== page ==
The National Green Tribunal (NGT) has directed the Ministry of Agriculture to provide a status report within the next two weeks about the steps taken to stop crop residue burning.
Citing stubble burning as a contributing factor to air pollution, the tribunal has directed the ministry to continue monitoring preventive steps and furnish a status report on or before April 30. As per reports, Ministry of Agriculture hasn’t so far presented any such report to the tribunal. The move is welcome in so far as it prods the ministry to take action on pollution prevention now, rather than wait for winters when it is presented as a fait accompli, accompanied by much hand wringing and not much else.
A bench headed by NGT Chairperson Justice Adarsh Kumar Goel asked the Agriculture Ministry to submit the report by e-mail. The bench said , “Before taking coercive measures, we give an opportunity to the Ministry of Agriculture to furnish its report within two weeks by e-mail at firstname.lastname@example.org, failing which we may have to enforce personal appearance of the secretary, Ministry of Agriculture, and take penal action, if necessary.”
The tribunal added that the report may be in terms of cumulative assessment of the problems and the remedies implemented and proposed. The matter’s next hearing is scheduled on May 28. The tribunal had earlier emphasized on the need to come up with a long-lasting solution for the problems of stubble burning and directed the chief secretaries of four states to appear before it to explain ways to prevent it.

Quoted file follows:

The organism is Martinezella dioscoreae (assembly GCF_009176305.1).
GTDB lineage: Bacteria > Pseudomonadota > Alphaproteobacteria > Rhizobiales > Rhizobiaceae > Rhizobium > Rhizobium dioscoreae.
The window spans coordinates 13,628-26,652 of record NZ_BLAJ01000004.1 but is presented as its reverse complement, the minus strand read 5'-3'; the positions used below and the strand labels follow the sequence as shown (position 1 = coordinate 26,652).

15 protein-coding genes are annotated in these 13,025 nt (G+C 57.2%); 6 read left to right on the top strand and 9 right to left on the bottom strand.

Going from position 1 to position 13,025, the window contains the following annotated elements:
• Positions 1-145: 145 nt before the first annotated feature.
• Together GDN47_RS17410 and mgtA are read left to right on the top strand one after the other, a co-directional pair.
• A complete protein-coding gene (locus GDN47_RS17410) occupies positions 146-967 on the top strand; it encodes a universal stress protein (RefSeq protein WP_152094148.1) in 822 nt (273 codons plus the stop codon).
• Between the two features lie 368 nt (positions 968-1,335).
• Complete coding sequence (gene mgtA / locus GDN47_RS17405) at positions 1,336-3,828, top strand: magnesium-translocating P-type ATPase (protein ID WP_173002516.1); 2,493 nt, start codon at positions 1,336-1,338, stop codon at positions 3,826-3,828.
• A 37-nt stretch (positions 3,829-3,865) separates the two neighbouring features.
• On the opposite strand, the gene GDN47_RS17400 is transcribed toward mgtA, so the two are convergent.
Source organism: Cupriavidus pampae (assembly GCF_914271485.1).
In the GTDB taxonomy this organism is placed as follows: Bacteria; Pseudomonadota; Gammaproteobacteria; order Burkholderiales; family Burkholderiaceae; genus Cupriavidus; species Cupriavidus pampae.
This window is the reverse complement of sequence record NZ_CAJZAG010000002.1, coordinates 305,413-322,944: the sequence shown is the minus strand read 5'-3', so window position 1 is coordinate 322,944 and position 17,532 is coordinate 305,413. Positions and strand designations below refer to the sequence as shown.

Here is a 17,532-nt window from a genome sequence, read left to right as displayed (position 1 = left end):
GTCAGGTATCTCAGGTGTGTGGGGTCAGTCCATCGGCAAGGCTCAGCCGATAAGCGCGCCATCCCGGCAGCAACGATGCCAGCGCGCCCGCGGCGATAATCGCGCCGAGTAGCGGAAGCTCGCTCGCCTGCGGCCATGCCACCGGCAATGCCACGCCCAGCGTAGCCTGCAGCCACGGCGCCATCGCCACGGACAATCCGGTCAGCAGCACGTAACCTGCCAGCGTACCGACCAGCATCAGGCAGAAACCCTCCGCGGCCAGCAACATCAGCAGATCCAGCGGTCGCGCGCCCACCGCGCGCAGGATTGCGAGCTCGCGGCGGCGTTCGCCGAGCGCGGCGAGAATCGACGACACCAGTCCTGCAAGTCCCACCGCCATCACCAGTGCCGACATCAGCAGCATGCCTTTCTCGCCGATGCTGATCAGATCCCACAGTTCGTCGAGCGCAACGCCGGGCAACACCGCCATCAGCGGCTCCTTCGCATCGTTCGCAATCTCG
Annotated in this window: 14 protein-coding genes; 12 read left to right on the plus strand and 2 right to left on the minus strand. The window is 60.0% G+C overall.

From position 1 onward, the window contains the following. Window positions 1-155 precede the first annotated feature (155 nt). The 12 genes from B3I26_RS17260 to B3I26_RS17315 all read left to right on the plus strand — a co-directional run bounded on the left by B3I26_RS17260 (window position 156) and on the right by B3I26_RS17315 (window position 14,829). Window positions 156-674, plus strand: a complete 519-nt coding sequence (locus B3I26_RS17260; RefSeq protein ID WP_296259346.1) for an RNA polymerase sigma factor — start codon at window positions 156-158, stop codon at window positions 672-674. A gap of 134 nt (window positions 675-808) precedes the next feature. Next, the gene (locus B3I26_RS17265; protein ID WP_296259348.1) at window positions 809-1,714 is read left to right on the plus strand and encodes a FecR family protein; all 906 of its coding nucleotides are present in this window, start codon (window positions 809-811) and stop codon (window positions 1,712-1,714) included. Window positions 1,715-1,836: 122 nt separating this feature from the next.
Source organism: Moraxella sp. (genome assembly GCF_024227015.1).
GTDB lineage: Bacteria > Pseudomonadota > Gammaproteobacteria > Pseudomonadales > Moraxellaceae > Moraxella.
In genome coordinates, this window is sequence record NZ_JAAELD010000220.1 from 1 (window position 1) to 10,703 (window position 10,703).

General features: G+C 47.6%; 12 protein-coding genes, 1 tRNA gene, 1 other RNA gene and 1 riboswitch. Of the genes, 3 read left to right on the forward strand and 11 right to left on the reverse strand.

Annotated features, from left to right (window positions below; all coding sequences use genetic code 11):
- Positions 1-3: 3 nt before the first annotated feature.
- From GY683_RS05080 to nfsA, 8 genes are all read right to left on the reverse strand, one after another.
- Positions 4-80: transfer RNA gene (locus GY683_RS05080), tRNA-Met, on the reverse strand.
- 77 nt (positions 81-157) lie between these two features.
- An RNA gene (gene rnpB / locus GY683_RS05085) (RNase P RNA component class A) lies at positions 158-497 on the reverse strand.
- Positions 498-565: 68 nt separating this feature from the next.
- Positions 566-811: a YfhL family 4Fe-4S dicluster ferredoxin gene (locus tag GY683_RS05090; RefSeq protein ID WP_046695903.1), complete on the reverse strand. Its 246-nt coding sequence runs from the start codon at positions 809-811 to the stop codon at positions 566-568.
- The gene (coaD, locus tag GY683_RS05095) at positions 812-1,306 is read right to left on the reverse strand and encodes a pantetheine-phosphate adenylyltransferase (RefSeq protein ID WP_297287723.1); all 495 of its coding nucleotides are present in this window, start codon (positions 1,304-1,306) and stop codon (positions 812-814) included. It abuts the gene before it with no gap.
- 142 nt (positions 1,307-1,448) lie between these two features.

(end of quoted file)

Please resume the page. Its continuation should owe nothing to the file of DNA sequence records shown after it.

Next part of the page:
The green panel was hearing the matter after taking note of news reports which claimed that crop burning increases the carbon dioxide levels in the air by 70 percent. It had added that every year in October quality of air in Delhi, Punjab and Haryana deteriorates as farmers set leftover stubble and loose straw on fire after paddy is harvested.
In October last year, NGT had directed state governments to assist marginal farmers to move away from crop residue burning. The tribunal had directed the Delhi, Haryana, Punjab, Rajasthan and Uttar Pradesh governments to work out a clear mechanism on transportation and use of stubble as fuel in power plants or tie up with companies that could utilize the crop residue.
The Punjab government had earlier faced the wrath of the tribunal for not taking effective steps to provide financial assistance and infrastructure facility to farmers to encourage them not to burn agricultural residue in their fields.
In November the Green court bench headed by Justice Goel, ordered to deny the benefit of Minimum Support Price to farmers who continue to follow the practice.
Though the tough stance is understandable, focusing on stubble burning has left many solutions like Biogas plant in North India unexplored. Currently, there are 56 biogas-based power plants operational in India, the majority of them are in the states of Maharashtra, Kerala and Karnataka. The marginal farmers which own roughly 47% of crop areas in India face financing challenges in opting for the instrument for crop residue management, who then instead choose stubble burning to clear the area for the next crop. According to official data, with the vigilance of government agencies, the states of Punjab and Haryana have witnessed a reduction of 38% and 25% in crop stubble burning.